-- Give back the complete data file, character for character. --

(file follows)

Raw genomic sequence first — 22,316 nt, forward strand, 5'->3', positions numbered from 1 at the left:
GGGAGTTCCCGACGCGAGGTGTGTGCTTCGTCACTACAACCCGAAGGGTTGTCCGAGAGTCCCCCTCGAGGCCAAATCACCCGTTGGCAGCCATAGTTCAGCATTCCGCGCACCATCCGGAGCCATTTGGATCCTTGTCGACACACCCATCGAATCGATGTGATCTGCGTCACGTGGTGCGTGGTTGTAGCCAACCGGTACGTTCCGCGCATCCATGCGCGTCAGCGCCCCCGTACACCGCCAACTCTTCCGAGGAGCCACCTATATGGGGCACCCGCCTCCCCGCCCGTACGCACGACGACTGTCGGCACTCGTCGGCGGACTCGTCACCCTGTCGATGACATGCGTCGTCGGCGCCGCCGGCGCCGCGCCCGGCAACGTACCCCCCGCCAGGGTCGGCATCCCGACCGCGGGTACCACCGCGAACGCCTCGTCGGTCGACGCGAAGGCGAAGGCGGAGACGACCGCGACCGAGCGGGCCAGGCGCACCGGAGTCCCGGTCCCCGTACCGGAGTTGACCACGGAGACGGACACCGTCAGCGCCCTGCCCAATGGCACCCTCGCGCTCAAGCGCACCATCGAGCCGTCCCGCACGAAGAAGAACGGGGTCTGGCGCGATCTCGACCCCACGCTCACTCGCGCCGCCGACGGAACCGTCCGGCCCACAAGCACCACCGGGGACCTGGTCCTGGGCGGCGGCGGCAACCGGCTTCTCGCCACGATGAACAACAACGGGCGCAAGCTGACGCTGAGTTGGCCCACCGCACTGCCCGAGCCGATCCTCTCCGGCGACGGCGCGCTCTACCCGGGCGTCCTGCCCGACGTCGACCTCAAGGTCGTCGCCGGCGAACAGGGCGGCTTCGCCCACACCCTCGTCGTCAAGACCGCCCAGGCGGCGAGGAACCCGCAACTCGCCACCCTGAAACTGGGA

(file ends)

Raw genomic sequence first — 22,316 nt, forward strand, 5'->3', positions numbered from 1 at the left:
GGGAGTTCCCGACGCGAGGTGTGTGCTTCGTCACTACAACCCGAAGGGTTGTCCGAGAGTCCCCCTCGAGGCCAAATCACCCGTTGGCAGCCATAGTTCAGCATTCCGCGCACCATCCGGAGCCATTTGGATCCTTGTCGACACACCCATCGAATCGATGTGATCTGCGTCACGTGGTGCGTGGTTGTAGCCAACCGGTACGTTCCGCGCATCCATGCGCGTCAGCGCCCCCGTACACCGCCAACTCTTCCGAGGAGCCACCTATATGGGGCACCCGCCTCCCCGCCCGTACGCACGACGACTGTCGGCACTCGTCGGCGGACTCGTCACCCTGTCGATGACATGCGTCGTCGGCGCCGCCGGCGCCGCGCCCGGCAACGTACCCCCCGCCAGGGTCGGCATCCCGACCGCGGGTACCACCGCGAACGCCTCGTCGGTCGACGCGAAGGCGAAGGCGGAGACGACCGCGACCGAGCGGGCCAGGCGCACCGGAGTCCCGGTCCCCGTACCGGAGTTGACCACGGAGACGGACACCGTCAGCGCCCTGCCCAATGGCACCCTCGCGCTCAAGCGCACCATCGAGCCGTCCCGCACGAAGAAGAACGGGGTCTGGCGCGATCTCGACCCCACGCTCACTCGCGCCGCCGACGGAACCGTCCGGCCCACAAGCACCACCGGGGACCTGGTCCTGGGCGGCGGCGGCAACCGGCTTCTCGCCACGATGAACAACAACGGGCGCAAGCTGACGCTGAGTTGGCCCACCGCACTGCCCGAGCCGATCCTCTCCGGCGACGGCGCGCTCTACCCGGGCGTCCTGCCCGACGTCGACCTCAAGGTCGTCGCCGGCGAACAGGGCGGCTTCGCCCACACCCTCGTCGTCAAGACCGCCCAGGCGGCGAGGAACCCGCAACTCGCCACCCTGAAACTGGGA